Microalbuminuria as an overrated indicator of target organ damage in hypertension: a hospital based cross sectional study

Bidita Khandelwal, Dheeraj Khatri, Swarup Kr. Patnaik, Mingma L. Sherpa, Sumit Kar


Background:Hypertension is one of the leading causes of global burden of disease. Uncontrolled hypertension is associated with long term risk of damage to vital organs like brain, heart, kidney, blood vessels and eye i.e. Target Organ Damage (TOD). Medical scientists all over the world have been in search for an indicator which can accurately predict TOD. It is accepted that Microalbuminuria (MA) represents a more generalised vascular problem, not only confined to renal microcirculation. MA is found in a significant proportion of non-diabetic population, particularly in association with hypertension and is a predictor of cardiovascular disease. The objective of the study was to evaluate MA in hypertension and its correlation with TOD.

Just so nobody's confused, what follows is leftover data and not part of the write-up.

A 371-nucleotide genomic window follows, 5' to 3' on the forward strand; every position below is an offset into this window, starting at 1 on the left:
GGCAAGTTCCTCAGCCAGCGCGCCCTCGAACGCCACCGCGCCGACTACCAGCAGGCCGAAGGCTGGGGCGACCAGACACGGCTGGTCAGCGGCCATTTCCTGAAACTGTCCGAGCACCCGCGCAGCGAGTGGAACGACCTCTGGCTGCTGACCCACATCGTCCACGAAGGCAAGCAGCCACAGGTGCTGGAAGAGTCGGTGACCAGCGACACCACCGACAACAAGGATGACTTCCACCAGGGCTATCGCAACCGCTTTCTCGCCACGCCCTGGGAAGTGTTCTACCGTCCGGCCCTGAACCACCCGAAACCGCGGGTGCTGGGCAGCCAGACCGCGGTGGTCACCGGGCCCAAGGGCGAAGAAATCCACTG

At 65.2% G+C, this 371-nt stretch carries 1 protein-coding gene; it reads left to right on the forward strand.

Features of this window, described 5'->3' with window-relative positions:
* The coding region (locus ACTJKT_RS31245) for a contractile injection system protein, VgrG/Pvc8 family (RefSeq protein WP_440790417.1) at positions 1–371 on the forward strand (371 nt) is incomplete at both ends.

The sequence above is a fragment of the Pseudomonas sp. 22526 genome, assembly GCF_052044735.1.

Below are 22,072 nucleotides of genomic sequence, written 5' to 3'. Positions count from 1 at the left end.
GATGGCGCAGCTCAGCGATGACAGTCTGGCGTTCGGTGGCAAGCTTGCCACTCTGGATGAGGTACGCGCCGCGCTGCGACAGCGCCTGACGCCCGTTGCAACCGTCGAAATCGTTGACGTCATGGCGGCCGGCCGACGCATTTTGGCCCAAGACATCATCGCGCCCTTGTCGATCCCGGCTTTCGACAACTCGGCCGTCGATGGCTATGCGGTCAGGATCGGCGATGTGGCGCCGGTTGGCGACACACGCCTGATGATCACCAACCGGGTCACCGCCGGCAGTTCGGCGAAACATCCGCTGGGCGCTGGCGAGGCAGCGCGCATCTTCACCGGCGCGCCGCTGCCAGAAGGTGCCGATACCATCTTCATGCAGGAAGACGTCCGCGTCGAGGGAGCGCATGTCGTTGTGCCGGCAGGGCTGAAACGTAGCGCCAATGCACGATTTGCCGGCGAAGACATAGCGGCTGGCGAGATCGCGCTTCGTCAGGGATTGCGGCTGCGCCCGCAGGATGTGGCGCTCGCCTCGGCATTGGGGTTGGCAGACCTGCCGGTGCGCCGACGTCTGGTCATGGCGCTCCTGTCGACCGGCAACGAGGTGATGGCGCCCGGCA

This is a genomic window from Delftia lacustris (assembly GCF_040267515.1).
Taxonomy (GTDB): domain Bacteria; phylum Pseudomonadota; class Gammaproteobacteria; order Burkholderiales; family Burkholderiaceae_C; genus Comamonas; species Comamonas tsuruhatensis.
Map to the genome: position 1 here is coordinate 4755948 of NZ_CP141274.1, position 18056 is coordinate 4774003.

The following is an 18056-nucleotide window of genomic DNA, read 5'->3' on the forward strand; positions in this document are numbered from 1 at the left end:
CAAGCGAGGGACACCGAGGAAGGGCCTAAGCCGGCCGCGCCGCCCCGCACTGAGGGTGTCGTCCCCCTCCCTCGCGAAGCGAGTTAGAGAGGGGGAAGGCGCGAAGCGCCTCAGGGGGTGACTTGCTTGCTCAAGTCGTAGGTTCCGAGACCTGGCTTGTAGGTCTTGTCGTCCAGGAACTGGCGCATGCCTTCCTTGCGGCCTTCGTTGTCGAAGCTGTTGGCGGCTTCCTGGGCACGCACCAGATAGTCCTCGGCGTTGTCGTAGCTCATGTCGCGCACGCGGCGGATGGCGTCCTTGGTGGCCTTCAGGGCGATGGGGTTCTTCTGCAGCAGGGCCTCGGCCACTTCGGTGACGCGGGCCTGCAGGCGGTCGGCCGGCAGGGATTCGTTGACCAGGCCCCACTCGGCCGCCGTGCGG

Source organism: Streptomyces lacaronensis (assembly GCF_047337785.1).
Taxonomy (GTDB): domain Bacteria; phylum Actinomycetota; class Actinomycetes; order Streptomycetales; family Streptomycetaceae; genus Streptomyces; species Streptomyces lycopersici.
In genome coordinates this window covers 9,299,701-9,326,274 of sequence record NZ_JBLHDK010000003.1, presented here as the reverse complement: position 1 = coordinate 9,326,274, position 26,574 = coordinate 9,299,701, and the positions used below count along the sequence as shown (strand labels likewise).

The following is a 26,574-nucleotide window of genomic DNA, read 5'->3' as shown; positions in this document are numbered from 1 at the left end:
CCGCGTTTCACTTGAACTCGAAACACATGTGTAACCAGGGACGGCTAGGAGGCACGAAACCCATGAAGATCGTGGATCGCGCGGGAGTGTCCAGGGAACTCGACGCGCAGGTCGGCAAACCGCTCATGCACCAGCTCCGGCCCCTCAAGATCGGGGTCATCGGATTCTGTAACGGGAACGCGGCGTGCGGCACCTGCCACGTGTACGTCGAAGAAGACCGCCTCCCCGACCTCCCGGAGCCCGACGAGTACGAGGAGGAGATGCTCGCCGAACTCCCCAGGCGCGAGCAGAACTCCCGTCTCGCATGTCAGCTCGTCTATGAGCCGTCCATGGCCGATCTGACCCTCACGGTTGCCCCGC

Methods:A Hospital based cross sectional study carried out in the department medicine of central referral hospital, a well-equipped tertiary care hospital in East Sikkim, Gangtok. 200 patients were recruited fulfilling the inclusion criteria of pre hypertension, stage 1 & 2 hypertension as defined by JNC 7 report. Patients with secondary hypertension, DM, ESRD & hyperuricemia were excluded.  MA was estimated by Immunoturbidimetry.

Results:MA is associated with all TOD but significant correlation was found only with retinopathy. Out of 200 study subjects, 90 (45%) subjects had retinopathy out of which 54 (60%) had MA and 36 (40%) did not have MA. (P <0.0001)

Conclusion:MA has established its position in DM where it indicates early end organ damage and heralds cardiovascular risk. Its role as a reliable indicator of TOD in non-diabetic hypertensives needs further evaluation.



Hypertension, Microalbuminuria, Retinopathy

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